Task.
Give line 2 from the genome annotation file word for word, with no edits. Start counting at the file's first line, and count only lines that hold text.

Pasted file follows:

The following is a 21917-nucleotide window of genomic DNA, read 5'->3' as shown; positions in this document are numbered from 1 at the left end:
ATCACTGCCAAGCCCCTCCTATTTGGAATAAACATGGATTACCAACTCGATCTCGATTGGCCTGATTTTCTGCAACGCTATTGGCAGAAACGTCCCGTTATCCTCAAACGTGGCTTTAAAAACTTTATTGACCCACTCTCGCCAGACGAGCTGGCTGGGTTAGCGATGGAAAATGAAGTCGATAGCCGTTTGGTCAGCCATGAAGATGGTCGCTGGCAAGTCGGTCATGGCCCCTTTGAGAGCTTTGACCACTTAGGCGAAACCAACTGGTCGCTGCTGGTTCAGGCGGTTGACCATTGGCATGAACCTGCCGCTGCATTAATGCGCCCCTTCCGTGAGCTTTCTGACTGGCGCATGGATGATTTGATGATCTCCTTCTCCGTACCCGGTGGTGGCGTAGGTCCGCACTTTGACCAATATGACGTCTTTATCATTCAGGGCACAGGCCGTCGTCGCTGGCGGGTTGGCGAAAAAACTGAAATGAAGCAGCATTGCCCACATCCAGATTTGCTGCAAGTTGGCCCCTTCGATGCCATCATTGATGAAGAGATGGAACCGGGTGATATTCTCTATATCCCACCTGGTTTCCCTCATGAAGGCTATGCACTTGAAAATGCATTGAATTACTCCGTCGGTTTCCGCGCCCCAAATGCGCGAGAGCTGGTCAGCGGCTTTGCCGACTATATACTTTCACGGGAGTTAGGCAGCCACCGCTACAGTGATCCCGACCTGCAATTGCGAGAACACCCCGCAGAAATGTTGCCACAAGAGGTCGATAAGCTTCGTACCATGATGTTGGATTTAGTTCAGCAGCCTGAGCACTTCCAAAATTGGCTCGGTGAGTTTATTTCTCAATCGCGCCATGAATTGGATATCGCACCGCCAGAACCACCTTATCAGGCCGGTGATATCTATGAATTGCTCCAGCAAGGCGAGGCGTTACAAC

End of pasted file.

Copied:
ATCACTGCCAAGCCCCTCCTATTTGGAATAAACATGGATTACCAACTCGATCTCGATTGGCCTGATTTTCTGCAACGCTATTGGCAGAAACGTCCCGTTATCCTCAAACGTGGCTTTAAAAACTTTATTGACCCACTCTCGCCAGACGAGCTGGCTGGGTTAGCGATGGAAAATGAAGTCGATAGCCGTTTGGTCAGCCATGAAGATGGTCGCTGGCAAGTCGGTCATGGCCCCTTTGAGAGCTTTGACCACTTAGGCGAAACCAACTGGTCGCTGCTGGTTCAGGCGGTTGACCATTGGCATGAACCTGCCGCTGCATTAATGCGCCCCTTCCGTGAGCTTTCTGACTGGCGCATGGATGATTTGATGATCTCCTTCTCCGTACCCGGTGGTGGCGTAGGTCCGCACTTTGACCAATATGACGTCTTTATCATTCAGGGCACAGGCCGTCGTCGCTGGCGGGTTGGCGAAAAAACTGAAATGAAGCAGCATTGCCCACATCCAGATTTGCTGCAAGTTGGCCCCTTCGATGCCATCATTGATGAAGAGATGGAACCGGGTGATATTCTCTATATCCCACCTGGTTTCCCTCATGAAGGCTATGCACTTGAAAATGCATTGAATTACTCCGTCGGTTTCCGCGCCCCAAATGCGCGAGAGCTGGTCAGCGGCTTTGCCGACTATATACTTTCACGGGAGTTAGGCAGCCACCGCTACAGTGATCCCGACCTGCAATTGCGAGAACACCCCGCAGAAATGTTGCCACAAGAGGTCGATAAGCTTCGTACCATGATGTTGGATTTAGTTCAGCAGCCTGAGCACTTCCAAAATTGGCTCGGTGAGTTTATTTCTCAATCGCGCCATGAATTGGATATCGCACCGCCAGAACCACCTTATCAGGCCGGTGATATCTATGAATTGCTCCAGCAAGGCGAGGCGTTACAAC